By Daniel Francis
In my time in New Orleans for my undergraduate degree, I was fortunate enough to get a global perspective. One of the classes I took was on gender studies and I was very interested in the portion of the class that dealt with toxic male behaviour.
I was interested to hear what this was all about. At the time, I was already aware of some behaviours I adopted from my environment that were perceived as toxic.
I learned that when we express typically positive attitudes, like being a protector or provider, to an extreme level is when they become toxic. If, for example, as a man you believe that you are the sole protector of your spouse or household and begin acting aggressively toward any party that wants to assist them, this is seen as toxic.
Fast forward to the present day. As I process the many interactions and experiences I have had here in Trinidad and Tobago, I note our toxic male culture and how it helps create toxic male behaviours.
This unnecessary need to be seen as aggressive and almost angry to fit this role of strength. To fit this role of ‘man’. How some men are run by their egos to the point of extreme narcissism.
The one toxic behaviour that I find most troubling is the erasure of morality towards being faithful to one’s partner. Of course, I can’t speak to the women’s experience of this but from what I have seen on the men’s side, many men come across as very selfish.
I understand that we live in a time where social media has made it very easy to compare what you have to what you could have. The “grass is greener effect” can tempt the strongest of us to do things we would sooner regret, but does adulting not call for us to show some level of discipline?
I have been privy to many conversations with male groups where most express cheating as a normal activity. To me, it seems like they have convinced themselves that this is a ‘privilege’ that they have been bestowed on. A ‘privilege,’ mind you, that they keep secret from their significant other or risk all hell breaking loose.
Thinking about the toxicity of the male environment reminds me of something I learned in one of my classes in New Orleans. It was called the ‘male gaze.’ It is the act of seeing women and the world, from a masculine perspective where women are represented more as sexual objects than individuals.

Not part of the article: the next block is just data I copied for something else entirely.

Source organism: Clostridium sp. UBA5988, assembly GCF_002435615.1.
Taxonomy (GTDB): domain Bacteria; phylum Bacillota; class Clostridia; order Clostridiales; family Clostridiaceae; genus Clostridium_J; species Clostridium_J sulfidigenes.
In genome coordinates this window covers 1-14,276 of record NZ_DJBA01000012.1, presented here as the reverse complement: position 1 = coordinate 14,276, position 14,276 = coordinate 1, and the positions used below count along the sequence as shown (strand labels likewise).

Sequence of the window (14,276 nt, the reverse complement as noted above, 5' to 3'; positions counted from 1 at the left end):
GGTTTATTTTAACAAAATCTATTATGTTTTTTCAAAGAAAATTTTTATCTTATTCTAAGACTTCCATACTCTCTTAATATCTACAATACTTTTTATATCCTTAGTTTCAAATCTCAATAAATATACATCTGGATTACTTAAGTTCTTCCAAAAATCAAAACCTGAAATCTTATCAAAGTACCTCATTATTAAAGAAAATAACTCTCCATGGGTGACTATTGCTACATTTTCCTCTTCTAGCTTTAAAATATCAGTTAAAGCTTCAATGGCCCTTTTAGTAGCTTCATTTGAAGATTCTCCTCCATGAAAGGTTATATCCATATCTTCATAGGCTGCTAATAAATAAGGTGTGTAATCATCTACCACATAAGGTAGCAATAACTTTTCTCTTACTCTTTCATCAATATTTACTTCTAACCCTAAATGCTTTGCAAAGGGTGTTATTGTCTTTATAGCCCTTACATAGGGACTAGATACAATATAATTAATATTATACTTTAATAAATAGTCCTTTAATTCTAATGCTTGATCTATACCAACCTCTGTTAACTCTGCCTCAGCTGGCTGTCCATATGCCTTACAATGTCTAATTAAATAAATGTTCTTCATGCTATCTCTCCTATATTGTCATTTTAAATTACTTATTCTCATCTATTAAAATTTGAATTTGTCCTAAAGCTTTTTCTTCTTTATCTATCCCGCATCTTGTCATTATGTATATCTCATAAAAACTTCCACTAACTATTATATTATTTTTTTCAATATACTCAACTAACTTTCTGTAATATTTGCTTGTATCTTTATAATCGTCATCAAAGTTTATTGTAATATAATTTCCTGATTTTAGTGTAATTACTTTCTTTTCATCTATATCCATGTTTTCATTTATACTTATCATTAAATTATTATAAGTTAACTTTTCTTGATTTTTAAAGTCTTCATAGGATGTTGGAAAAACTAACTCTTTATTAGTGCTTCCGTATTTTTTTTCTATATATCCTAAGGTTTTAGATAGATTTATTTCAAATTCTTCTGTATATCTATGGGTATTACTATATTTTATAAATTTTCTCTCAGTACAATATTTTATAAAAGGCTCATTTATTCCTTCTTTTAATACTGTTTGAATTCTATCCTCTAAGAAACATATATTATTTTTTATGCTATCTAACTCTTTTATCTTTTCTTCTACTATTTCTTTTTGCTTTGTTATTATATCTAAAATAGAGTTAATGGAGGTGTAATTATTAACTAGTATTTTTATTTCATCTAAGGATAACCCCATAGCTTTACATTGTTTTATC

I remember not fully grasping this concept until I watched an ad for a smoothie and the highlight of the ad was a woman scantily clad drinking the smoothie in a sexually suggestive manner. This ad was created in a way to capture a man’s attention and we see many examples of this everywhere.
Men are accustomed to seeing the world from this ‘male gaze’ lens. If you mix this with toxic male role models and toxic male environments, it is a recipe for men who have a warped view of the world and whose behaviours are questionable. Unfortunately, their behaviour will seem normal to them.
I see this toxic behaviour as a cry for help. A cry to satiate this instant gratification and greed within us that we have been conditioned to fill at all costs.
It cannot, however, be filled by any earthly desire because we will always want more and more and more. More of the wrong thing will never bring satisfaction. As corny as it may sound, the only true satisfaction comes from the peace created through God.
I have often noticed that the men that appear the most toxic do not have a relationship with God or church. It is easy to disregard what God can do for us when we are so steeped in our own lives. Yet, when things fall apart, He tends to be the first person that we call.
We as men need to do better and it starts by healing internally. No man will truly understand the damage that they are doing without self-awareness. I believe that bolstering your relationship with God will force you to see who you are and begin the process of repairing the damage done to your morality.
Only then will the toxic male behaviour seem outrageous.
Daniel Francis is a millennial helping other millennials. He is a two-time author of the books The Millennial Mind and The Millennial Experience, and an entrepreneur. Over the past four years, he has served as a Personal Development Coach whose work targets Millennials and helps them tap into their full potential. He is also a Self-publishing coach and has guided hundreds on self-publishing their book successfully.
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